It’s really pretty incredible that after 20 years, the influence of the UK Garage music is still very present within the Uk even though the music is not as popular as it once was.
The first Single that I am going to tell you about that made set up and take note of was this one.
Groove Chronicles - Stone Cold – 1997
This is single is so classy. Its uses a jazz sax sample, together with some laid-back, yet cool vocals which were sampled from the artist known as Aaliyah ( From the single called “One in Million”) that was added to the mix.
Then the invention,or introduction of that “bassline” which gives the music the much needed kick that is needed to be played to a dance floor of hungry thirsty clubbers. Wow, to me it still sounds good. Well it does to me anyway.
It must be said that the Uk Garage scene of time was helped heavily from Uk Pirate Radio scene that is still prevalent today. Without it the scene would not have grownn as huge underground success that it was.
Pirate Radio Stations such as Girls Fm, London Underground FM, Freek Fm, Dejau Veu FM, Ice FM, Magic FM, Mac FM and Upfront Fm come to mind here as station that you needed to have on your dial to get the best Uk Garage music selections at the time. I personally loved the stations that were – London Underground, Freek and Dejau Vea!!!
The Pirate music scene is still huge today within the city of London, England playing music that would never, ever get a chance to be played on Legal radio.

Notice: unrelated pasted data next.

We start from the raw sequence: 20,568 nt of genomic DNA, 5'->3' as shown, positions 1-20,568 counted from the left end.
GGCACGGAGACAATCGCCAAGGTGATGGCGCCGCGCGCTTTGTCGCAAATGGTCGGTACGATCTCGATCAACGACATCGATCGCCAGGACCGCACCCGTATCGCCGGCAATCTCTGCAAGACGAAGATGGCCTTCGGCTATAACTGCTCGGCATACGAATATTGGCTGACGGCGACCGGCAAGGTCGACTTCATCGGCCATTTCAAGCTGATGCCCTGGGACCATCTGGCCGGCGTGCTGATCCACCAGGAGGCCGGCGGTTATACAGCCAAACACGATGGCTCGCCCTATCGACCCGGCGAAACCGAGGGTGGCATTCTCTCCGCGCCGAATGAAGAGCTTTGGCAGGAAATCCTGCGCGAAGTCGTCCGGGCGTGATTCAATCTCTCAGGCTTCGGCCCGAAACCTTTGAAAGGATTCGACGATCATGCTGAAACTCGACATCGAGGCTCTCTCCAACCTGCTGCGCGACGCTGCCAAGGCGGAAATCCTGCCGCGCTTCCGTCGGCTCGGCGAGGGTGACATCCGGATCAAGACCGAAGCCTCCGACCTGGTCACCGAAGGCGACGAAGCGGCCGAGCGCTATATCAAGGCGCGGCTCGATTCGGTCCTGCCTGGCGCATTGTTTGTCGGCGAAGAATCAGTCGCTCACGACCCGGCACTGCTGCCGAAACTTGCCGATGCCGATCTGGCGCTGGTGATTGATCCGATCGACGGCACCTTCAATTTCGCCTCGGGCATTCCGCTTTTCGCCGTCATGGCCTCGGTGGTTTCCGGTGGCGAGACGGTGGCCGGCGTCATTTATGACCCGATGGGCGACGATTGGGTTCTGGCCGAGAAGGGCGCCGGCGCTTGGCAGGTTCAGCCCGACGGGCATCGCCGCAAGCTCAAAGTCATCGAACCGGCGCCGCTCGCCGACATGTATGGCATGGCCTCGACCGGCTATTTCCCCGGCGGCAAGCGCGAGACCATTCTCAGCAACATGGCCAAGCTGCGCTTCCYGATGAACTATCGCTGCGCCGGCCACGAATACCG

The Pirate Radio scene still heathly and running in the Uk - News Night report
Even though the threat of heavy fines, or even jail sentences are there. The scene seems to be growing and no signs of slacking.
Another Factor that helped the scene immensely was the London fascination on raving or clubbing on a Sunday at the time!
“Perhaps there was something in the air in the early ‘90s – or, more likely, it was the pills that were knocking around – but the pace of almost all dance music in the UK was rapidly accelerating. (The hardcore / jungle scene had already heard BPM’s creep from 140 to 160 and over.) Masters At Work’s dub mixes played at +8 were especially huge at The Elephant & Castle. The result was a spaced out, sped-up version of New York garage perfect for weary dancers looking for a second wind at 10 AM. This was the primordial soup from where UK Garage would evolve". add Matt "Jam" Lamont, Dj/Producer, Uk.
Masters at Work – Photography of Mary Dub – 1992
This led to Dj/producer - Matt “jam” Lamont (Uk) to start to experiment with making similiiar music but with a British feel to it.
Jam Experience - Feel my love - 1997